The Hector Berlioz Website


Published in

The Musical Times, 1 September 1903, pp. 594-596

    This page presents an article written by Charles Maclean, the Special Correspondent of The Musical Times, on the occasion of Berlioz’s centenary celebrations in August 1903 in Grenoble. The manuscript of the article is dated: Grenoble, August 21. We have preserved the original syntax and spelling of the text, but corrected obvious type-setting errors.

    See also on this site The centenary of Berlioz’s birth in 1903 in Grenoble.

    Roman noses and no Jews. If one might preach from a text, it would be that. The traveller from Lyons to Grenoble, feeling to the left with the distant Mont Blanc, and crossing the Rhone, is conscious that he has met a new population. He has entered the country of the Isère and the southern Dauphiné. ‘Le Dauphinois fin, faux, et courtois.’ The ambitions of rulers, the political swayings of peoples, have upset ancient and natural geographico-racial distinctions. But the fact remains that west of the Rhone is Gaul, and east is Italy. The Isère is the river of mightiest volume next after the Rhone in what is now called France, and beginning with this important Isère land straight across to the Gulf of Venice is a great belt of country which is the true home of the Latin race. Grenoble, the capital of Isère, once the capital of the whole Dauphiné, is in the same parallel with Verona, Virgil’s Mantua, and Venice. Only lying among the foot-hills of the juvenescent French western Alps, this Isère land has many of the attributes of mountain regions ; and they have given to it its distinctive national character, its loyalty to itself, its impatience of any controlling exterior power, even its narrowness.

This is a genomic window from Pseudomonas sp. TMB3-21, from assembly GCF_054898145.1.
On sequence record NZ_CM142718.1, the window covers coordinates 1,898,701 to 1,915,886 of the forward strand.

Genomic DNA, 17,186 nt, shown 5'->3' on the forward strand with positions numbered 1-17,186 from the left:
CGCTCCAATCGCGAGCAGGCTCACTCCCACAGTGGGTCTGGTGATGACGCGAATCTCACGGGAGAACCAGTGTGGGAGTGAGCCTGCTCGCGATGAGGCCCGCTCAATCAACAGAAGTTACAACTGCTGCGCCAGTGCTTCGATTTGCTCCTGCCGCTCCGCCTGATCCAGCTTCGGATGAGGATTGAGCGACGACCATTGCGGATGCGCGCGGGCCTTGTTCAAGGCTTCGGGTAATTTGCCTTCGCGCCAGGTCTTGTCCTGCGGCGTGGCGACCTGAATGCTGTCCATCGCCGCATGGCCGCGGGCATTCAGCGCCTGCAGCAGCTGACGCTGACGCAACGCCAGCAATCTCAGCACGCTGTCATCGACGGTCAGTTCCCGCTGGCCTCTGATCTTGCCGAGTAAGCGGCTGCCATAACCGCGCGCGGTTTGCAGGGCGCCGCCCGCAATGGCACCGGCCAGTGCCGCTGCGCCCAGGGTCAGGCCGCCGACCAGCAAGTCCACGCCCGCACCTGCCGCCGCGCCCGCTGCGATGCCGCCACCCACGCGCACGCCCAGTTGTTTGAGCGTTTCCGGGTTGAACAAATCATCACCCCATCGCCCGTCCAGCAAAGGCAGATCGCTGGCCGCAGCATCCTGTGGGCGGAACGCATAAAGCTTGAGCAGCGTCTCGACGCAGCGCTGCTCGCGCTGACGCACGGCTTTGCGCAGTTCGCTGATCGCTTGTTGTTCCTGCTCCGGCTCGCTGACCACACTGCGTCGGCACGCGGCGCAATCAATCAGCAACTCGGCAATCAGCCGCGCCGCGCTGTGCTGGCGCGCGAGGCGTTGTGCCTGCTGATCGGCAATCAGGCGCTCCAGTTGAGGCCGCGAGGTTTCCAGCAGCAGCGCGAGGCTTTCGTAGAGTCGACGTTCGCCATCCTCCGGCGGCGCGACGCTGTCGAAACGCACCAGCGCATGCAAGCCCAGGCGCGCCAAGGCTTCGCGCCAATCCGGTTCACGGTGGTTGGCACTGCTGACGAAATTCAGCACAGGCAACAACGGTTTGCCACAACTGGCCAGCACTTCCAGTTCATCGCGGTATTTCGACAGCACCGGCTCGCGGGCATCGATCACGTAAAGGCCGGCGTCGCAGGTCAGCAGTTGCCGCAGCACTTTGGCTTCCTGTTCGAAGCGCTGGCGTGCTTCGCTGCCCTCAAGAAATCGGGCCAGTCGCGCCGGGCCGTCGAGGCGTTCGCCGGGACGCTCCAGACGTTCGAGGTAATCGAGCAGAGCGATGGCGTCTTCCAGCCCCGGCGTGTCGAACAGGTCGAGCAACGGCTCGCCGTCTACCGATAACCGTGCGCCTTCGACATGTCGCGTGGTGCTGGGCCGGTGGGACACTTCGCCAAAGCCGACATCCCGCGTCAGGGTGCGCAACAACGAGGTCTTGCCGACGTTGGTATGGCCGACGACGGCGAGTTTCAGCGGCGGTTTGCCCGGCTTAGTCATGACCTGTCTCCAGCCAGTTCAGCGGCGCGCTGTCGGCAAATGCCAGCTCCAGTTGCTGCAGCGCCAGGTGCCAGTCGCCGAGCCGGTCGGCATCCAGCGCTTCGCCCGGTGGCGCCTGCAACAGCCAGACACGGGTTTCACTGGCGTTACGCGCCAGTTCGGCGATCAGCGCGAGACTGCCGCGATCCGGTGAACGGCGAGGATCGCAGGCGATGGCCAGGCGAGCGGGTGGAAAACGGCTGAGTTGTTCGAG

The Roman nose is no figure of speech. It meets one in every street, in every public conveyance. This, the grave long faces of the men, and the very beautiful eye and brow of the women, show the traveller that he is in effect in Italy. A few days ago at a public banquet I sat opposite Berlioz appallingly redivivus. The classic features, the very high crest of hair over the right temple, were Berlioz himself startlingly in the flesh. It was M. Charles Berlioz, grandson of the uncle of Hector Berlioz ; an amiable painter, with whom much conversation. In a toga he would have been exactly a typical Roman patrician senator. And as to the Jews. With the dawn of electricity, and the huge water-power here awaiting use, it cannot be doubted that sub-Alpine countries like this have their commercial future. But for the moment they are shut in undeveloped. The Isère country is as yet content with its vineries, its distilleries, its glove-making, and so forth. In such conditions the Jewish race, powerful in commerce, all-powerful in musical art, does not step in. The absence of Jewish physiognomy in the streets is very striking to one who has left European capitals. Racially, Berlioz had far more occasion to feel himself opposed to Judaism than had Wagner, though he does not seem to have troubled himself on the subject. Artistically, almost the chief significance of his music lies in the fact that it was wholly free from Judaic influence. Add to all this that Berlioz is the only creative musician who has ever proceeded from the Dauphiné, and the present sermon will have been displayed. Lombardy has done or is doing its work, but this is the sole effort so far of the westernmost limb of the purely Latin country. A lutist to Anne of Austria, one Ennemond Gaultier of Vienne, is not countable.